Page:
Kangaroo care provides skin-to-skin care by placing the naked preterm infant in an upright position between the mother's breasts and allows unlimited breast-feeding. This concept of caring for preterm infants originated in Bogota, Columbia, as a low-cost way to assist preterm infants with temperature regulation, nutrition, and stimulation (Charpak et al., 1996). Kangaroo care is initiated after a routine period of stabilization after birth. A number of studies from developing countries, including a few randomized controlled trials, suggest that kangaroo care improves weight gain (an additional 3.6 grams per day), reduces the incidence of nosocomial (i.e., hospital-acquired), infections and reduces the incidences of severe illness and respiratory disease up to 6 months of age (Conde-Agudelo et al., 2003). Mothers who provided kangaroo care were more likely to continue to breast-feed and were more satisfied with the care that their infants received in the NICU.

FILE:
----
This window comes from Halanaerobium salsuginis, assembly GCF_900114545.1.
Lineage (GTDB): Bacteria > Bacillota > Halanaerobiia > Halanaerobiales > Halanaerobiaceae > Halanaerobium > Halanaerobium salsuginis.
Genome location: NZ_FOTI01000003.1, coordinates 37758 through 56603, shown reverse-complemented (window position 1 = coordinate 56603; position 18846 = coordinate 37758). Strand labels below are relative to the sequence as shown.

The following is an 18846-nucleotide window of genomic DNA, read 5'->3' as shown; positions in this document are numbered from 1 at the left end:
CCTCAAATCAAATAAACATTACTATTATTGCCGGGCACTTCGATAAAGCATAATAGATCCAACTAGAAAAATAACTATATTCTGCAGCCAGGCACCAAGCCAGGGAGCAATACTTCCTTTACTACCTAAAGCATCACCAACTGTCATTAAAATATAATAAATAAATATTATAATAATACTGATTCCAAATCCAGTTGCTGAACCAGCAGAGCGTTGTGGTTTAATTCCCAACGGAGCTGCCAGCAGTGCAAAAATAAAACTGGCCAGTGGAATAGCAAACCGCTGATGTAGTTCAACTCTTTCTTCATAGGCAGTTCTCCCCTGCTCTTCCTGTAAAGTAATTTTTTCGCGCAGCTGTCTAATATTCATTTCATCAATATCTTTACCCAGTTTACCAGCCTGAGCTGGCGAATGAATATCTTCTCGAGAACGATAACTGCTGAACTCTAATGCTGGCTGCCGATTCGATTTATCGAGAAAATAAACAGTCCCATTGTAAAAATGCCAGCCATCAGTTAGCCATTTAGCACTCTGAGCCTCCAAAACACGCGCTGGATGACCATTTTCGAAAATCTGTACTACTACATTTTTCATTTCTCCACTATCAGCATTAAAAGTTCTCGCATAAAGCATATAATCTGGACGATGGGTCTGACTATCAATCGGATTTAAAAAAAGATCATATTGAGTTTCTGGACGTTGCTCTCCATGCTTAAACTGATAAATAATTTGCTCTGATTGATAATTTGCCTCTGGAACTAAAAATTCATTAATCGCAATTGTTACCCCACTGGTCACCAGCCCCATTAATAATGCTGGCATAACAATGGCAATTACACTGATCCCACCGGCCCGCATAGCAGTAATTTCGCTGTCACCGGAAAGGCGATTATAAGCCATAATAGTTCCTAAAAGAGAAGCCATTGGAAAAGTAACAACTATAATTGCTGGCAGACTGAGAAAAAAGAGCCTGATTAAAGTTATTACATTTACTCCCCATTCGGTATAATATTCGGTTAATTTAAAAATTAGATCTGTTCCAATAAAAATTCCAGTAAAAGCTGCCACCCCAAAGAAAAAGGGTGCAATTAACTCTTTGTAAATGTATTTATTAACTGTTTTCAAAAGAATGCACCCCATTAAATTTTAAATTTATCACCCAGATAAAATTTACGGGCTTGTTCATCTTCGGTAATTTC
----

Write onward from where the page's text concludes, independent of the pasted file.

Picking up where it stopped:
Finding 10-1: Few postnatal intervention strategies that can be used to improve outcomes for children born preterm have been evaluated, and such intervention strategies are needed, especially for more immature preterm infants.
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